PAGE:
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But ah! what means that ruinous roar? why fail These tottering feet? Earth to its centre feels The Godhead's power, and trembling at his touch Thro' all its pillars, and in every pore, Hurls to the ground, with one convulsive heave, Precipitating domes, and towns, and towers, The work of ages. Crush'd beneath the weight Of general devastation, millions find Oue common grave; not even a widow left To wail her sons: the house, that should protect, Entombs its master; and the faithless plain, If there he flies for help, with sudden yawn Starts from beneath him. Shield me, gracious Heaven, O snatch me from destruction! If this Globe, This solid Globe, which thine own hand hath made So firm and sure, if this my steps betray ; If my own mother Earth, from whence I sprung, Rise up with rage unnatural to devour Her wretched offspring, whither shall I fly? Where look for succour? Where, but up to thee, Almighty Father ? Save, O save thy suppliant From horrors such as these! At thy good time Let Death approach ; I reck not-let him but come In genuine form, not with thy vengeance arm’d, Too much for man to bear. O rather lend Thy kindly aid to mitigate his stroke; And at that hour when all aghast I stand (A trembling candidate for thy compassion) On this world's brink, and look into the next; When my soul, starting from the dark unknown, Casts back a wishful look, and fondly clings To her frail prop, unwilling to be wrench'd From this fair scene, from all her custom'd joys, And all the lovely relatives of life, Then shed thy comforts o'er me, then put on The gentlest of thy looks. Let no dark crimes, In all their hideous forms then starting up, Plant themselves round my couch in grim array, And stab my bleeding heart with two edg'd torture, Sense of past guilt, and dread of future woe.
Far be the ghastly crew! And in their stead
By ROBERT NOYE S.
there a Muse will her assistance lend
To him who wants a patron and a friend?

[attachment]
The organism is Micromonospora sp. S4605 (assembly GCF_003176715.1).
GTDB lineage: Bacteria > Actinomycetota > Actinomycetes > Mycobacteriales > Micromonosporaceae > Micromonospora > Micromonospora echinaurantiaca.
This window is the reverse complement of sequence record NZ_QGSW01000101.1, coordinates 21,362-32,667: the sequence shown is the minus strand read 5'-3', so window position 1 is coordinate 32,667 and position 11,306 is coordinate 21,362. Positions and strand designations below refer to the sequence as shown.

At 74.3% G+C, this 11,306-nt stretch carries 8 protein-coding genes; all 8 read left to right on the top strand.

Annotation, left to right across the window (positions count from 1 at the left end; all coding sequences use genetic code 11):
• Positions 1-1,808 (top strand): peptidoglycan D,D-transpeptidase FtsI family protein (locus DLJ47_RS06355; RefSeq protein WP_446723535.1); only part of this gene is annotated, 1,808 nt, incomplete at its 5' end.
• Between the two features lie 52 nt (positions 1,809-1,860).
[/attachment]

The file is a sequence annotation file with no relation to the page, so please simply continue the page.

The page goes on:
Some gentle Spirit whispers in my ear,
Far from the seats of Affluence and of Ease, Where Plenty riots, and soft sonnets please; Where Mirth's associates in the banquet join, And quaff the richness of Burgundia's vine, Distress, recluse, a batter'd cottage finds, That yields no shelter from tempestuous winds ; Whose crevic'd walls admit the driven snow; And mark the tenant for a child of woe; Their flimsy texture spiders here extend, And crickets here their notes with screech-owls blend; Here hunger ravens; hence sweet rest retires; Hence comforts vanish, and here hope expires;
* The Author of this Poem died in November 1798, at Cranbrook in Kent. He was worn out by infirmities, and quietly resigned his soul into the hands of his Maker,
This dire abode no traveller ventures near;
Hunger and Thirst on cold Distress await,
“ To-morrow shall supply their want:"
Contempt, foul fiend, the base-born child of Pride,
Can this foul fiend, the base-born child of Pride,
Who pleads the orphan's and the widow's cause,
Shame, such as ne'er the splendid villain grac'd,
What anxious cares the poor man's bosom vex, In dreams torment him, and by day perplex !
I mean, whose prosperous noon is past; Whose adverse night draws on with winged haste: What various schemes his busy thoughts devise To ward off Want, and silence Nature's cries ! How small the pittance yesterday supply'd ! To-day a smaller pittance is deny'd; He hopes to-morrow will more liberal be, But proves the greatest niggard of the three.. Lest anxious thoughts, his mind would discompose, Were none the partners of his daily woes; Had he been doom'd to bear the load alone, This mournful verse the world had never known;